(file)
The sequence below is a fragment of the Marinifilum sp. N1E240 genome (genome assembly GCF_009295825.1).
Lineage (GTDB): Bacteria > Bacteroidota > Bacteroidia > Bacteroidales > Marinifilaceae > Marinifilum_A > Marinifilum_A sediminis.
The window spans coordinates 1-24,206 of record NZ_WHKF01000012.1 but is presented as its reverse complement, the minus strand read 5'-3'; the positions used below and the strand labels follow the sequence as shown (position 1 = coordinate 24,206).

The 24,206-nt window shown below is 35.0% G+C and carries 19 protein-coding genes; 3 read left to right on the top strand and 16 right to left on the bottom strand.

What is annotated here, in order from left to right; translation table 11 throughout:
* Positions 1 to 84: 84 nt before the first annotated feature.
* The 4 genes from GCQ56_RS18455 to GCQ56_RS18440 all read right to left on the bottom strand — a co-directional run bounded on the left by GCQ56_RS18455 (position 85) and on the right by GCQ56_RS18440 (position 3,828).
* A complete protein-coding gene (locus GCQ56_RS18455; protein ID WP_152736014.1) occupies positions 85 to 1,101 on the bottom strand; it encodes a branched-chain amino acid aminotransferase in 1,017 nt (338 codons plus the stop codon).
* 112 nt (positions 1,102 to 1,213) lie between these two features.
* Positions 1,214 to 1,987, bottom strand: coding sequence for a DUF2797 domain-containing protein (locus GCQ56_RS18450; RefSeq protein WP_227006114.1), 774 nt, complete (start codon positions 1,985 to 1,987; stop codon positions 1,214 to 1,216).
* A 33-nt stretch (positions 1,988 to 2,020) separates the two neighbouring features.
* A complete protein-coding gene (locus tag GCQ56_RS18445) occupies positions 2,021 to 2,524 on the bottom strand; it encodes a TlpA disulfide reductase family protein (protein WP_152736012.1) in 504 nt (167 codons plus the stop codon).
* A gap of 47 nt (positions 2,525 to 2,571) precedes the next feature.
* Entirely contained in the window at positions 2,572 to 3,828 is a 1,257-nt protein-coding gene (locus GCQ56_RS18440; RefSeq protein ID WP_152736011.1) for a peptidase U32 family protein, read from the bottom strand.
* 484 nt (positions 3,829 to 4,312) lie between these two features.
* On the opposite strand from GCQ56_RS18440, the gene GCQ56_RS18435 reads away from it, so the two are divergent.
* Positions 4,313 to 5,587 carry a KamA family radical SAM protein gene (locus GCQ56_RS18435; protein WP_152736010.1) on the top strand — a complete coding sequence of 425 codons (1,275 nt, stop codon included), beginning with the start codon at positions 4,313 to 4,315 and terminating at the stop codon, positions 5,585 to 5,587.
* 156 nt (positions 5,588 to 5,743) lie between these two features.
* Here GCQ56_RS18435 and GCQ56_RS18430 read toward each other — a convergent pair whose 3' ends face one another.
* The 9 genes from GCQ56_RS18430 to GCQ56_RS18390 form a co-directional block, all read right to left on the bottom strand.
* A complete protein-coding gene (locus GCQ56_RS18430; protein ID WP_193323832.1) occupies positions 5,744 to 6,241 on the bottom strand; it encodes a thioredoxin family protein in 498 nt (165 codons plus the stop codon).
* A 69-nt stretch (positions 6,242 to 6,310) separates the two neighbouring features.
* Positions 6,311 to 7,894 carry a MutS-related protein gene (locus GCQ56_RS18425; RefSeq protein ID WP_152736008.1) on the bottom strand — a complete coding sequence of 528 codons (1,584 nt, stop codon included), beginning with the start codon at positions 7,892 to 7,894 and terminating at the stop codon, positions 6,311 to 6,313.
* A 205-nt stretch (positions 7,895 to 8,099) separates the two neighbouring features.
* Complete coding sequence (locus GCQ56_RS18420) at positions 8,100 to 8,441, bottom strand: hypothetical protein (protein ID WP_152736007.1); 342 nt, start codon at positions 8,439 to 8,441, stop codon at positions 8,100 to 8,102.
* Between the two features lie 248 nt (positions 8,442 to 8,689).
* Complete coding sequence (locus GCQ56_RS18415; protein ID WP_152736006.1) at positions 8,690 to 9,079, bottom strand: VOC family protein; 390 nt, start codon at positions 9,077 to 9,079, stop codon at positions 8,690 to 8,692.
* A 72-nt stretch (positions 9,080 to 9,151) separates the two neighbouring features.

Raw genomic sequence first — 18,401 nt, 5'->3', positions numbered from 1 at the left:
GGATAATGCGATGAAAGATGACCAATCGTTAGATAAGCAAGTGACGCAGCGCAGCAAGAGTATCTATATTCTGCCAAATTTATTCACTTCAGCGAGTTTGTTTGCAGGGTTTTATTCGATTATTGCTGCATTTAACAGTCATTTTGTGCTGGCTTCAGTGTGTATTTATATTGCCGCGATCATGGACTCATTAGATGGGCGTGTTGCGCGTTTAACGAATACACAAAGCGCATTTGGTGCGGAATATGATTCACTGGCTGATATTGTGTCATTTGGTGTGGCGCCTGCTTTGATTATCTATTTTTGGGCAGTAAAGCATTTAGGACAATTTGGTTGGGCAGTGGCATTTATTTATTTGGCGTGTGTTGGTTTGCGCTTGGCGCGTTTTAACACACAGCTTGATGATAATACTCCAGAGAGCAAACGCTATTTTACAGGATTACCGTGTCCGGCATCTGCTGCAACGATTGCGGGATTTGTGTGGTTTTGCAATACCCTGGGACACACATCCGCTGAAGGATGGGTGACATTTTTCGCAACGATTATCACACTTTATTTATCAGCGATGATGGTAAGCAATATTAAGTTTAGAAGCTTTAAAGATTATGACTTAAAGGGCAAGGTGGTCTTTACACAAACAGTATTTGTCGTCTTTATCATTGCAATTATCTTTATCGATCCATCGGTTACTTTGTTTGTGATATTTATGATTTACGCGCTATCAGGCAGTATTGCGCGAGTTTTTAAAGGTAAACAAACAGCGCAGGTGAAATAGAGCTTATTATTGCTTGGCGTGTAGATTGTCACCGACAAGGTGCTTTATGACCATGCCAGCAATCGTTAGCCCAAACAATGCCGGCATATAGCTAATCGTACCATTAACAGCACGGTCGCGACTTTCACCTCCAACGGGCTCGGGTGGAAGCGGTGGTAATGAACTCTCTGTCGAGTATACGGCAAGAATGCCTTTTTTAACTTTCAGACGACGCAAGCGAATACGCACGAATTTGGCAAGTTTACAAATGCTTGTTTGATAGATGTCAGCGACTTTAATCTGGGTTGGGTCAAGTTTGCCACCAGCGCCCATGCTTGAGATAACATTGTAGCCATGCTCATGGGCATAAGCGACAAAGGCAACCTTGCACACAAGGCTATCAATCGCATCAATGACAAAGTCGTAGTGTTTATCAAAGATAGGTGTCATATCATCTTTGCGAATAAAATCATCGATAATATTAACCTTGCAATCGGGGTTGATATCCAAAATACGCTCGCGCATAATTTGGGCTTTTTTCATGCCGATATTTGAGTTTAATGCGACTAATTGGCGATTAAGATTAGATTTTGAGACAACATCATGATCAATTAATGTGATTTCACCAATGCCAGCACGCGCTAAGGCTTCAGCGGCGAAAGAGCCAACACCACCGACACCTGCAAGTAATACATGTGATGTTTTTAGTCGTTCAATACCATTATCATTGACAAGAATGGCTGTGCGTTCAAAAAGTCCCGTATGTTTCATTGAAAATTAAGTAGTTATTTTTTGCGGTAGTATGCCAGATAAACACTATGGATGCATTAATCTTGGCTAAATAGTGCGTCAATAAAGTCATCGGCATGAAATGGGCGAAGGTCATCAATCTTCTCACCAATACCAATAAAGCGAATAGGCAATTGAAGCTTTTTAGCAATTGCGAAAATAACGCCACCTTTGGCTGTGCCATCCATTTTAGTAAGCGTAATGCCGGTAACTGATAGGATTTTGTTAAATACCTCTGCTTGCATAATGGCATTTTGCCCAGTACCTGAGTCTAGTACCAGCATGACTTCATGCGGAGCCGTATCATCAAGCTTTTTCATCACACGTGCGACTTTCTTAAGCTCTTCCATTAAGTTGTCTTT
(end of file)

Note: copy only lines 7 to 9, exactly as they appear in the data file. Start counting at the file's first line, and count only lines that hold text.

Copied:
* The 4 genes from GCQ56_RS18455 to GCQ56_RS18440 all read right to left on the bottom strand — a co-directional run bounded on the left by GCQ56_RS18455 (position 85) and on the right by GCQ56_RS18440 (position 3,828).
* A complete protein-coding gene (locus GCQ56_RS18455; protein ID WP_152736014.1) occupies positions 85 to 1,101 on the bottom strand; it encodes a branched-chain amino acid aminotransferase in 1,017 nt (338 codons plus the stop codon).
* 112 nt (positions 1,102 to 1,213) lie between these two features.